Jun 08, 2014 rated it really liked it
Shelves: nonfiction
Throughout the various history classes I have taken over the years, the role of the Kamikaze during WWII was largely explained in the same way: Japanese culture dictated that soldiers should give their lives for their empire and that is why pilots were so willing to give their lives to bring down enemy planes and ships. However, in Kamikaze Diaries: Reflections of Japanese Student Soldiers, the author, Emiko Ohnuki-Tierney, seeks to deconstruct this belief. By first pointing out that the majorit ...more
Sarah Crawford
Jan 28, 2016 rated it really liked it
The book is basically about the history of some of the Japanese kamikaze. The entires are based on diaries or other writings of the students who became kamikaze. It is not an actual collection of long diary entries, though. It's more a summation of the individual histories and thoughts of those who died.

The introduction goes into how students were recruited into the war effort. An interesting quote from this section is: 'The Japanese military tradition had a distinctive, almost unique element.
Sep 29, 2015 rated it it was ok  ·  review of another edition
I had heard an interview with the author on NPR. I should have left it at that. This book could have been accomplished in a Vanity Fair article and that would have sufficed. Very interesting topic and the life of Kamikaze pilots is very misunderstood, but there weren't enough of their particular poems, letters, diaries in the book. And on top of that is was boring.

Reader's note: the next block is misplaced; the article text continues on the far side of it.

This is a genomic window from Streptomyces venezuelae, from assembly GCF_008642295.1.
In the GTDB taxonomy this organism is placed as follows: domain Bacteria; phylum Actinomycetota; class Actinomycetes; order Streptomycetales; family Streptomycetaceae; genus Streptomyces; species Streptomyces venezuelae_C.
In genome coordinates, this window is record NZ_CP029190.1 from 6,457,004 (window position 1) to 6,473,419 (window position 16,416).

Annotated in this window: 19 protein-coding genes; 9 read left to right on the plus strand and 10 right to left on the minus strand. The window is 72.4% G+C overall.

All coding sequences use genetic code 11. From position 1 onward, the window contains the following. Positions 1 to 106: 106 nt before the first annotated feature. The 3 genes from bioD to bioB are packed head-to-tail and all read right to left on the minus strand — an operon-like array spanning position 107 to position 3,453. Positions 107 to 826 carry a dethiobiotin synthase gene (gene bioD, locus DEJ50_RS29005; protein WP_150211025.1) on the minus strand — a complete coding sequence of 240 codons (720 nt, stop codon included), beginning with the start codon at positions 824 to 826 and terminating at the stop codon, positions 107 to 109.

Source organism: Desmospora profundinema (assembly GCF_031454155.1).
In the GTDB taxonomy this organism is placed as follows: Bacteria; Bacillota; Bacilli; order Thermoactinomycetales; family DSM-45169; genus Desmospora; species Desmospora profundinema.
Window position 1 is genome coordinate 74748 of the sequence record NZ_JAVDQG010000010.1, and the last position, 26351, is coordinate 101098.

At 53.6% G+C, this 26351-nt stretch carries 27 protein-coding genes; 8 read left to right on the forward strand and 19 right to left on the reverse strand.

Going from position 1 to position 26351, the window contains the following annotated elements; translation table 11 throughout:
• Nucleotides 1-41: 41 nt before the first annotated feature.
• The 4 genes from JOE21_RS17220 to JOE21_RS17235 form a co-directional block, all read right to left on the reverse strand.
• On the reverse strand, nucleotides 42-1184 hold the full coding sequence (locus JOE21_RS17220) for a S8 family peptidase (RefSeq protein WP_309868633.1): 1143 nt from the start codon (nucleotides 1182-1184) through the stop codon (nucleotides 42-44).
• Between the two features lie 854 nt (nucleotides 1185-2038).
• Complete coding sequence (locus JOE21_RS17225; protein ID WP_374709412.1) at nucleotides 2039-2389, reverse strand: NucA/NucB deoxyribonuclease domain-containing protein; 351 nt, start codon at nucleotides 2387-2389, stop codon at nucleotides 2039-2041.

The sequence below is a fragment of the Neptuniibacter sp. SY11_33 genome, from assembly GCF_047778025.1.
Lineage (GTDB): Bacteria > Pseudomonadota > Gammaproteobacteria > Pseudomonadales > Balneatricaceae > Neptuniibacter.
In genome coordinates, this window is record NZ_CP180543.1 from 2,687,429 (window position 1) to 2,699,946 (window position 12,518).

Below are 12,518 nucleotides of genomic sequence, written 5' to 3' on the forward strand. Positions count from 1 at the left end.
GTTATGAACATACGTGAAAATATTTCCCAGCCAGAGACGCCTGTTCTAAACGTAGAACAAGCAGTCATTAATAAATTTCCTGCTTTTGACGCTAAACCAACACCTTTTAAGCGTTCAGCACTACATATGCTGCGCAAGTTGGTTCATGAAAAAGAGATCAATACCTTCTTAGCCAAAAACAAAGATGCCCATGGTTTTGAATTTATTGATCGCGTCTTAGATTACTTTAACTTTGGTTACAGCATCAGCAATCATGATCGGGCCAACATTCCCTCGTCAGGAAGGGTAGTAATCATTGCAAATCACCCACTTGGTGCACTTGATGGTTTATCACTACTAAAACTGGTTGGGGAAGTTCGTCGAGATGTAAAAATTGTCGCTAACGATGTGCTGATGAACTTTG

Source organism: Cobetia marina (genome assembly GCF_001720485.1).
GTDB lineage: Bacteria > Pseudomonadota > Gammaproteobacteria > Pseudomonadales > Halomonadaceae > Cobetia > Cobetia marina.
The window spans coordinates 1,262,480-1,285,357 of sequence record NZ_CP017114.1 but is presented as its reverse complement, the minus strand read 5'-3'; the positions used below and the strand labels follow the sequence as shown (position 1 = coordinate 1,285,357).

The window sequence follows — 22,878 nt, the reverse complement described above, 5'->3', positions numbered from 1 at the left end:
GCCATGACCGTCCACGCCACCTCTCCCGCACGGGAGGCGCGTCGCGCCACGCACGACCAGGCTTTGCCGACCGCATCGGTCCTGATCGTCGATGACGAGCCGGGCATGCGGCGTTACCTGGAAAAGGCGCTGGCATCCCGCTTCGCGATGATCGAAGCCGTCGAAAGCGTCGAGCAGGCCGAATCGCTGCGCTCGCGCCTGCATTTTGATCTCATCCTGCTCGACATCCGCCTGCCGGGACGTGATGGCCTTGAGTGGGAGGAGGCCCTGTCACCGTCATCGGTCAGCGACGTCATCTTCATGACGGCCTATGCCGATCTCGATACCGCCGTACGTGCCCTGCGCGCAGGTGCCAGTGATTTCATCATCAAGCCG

I think the biggest misunderstanding is that they were suicide bombers similar to our present day terrorist bombers. These were highl
Feb 01, 2017 rated it really liked it
This is different take on the Japanese Kamikazes, form the men's side. To find out that the Japanese High Command knew the war was lost, and still draft their best and brightest out of their colleges and upper tier schools to go out and purposely kill themselves, as t5here were very few volunteers among the regular military. This against extremely long odds of accomplishing anything of note against the Allied advance toward Japan, is a very depressing thing. Ms Ohnuki-Tierney has assembled the w ...more
Apr 02, 2008 rated it it was amazing
Your enemies aren't always who you think they are. This book brings us the rarely translated thoughts and doomed hopes of the tokotai, Imperial Japan's kamikaze pilots. The author shows us that these soldiers weren't all the rabid fanatics they're often painted as. In their diaries and letters home, we glimpse an often reluctant warrior class who serve out of duty and a desire not to shame their families. We see a sampling of highly educated men in the fullness of their youth forced to embrace d ...more
Aug 31, 2007 rated it liked it
Recommends it for: you if you are interested in the psychology of marching yourself to die
Boring academically, interesting intellectually and psychologically. Who knew there were so many fighter poets. The author gets a little too obsessed with cherry blossoms though, due to her previous book (about the symbolism of cherry blossoms during war in Japan). I really like the light shed on the soldiers though, that they were not cold automatons, but feeling thinking emotional people who didn't want to do and were conflicted about it.
Sep 14, 2011 rated it it was amazing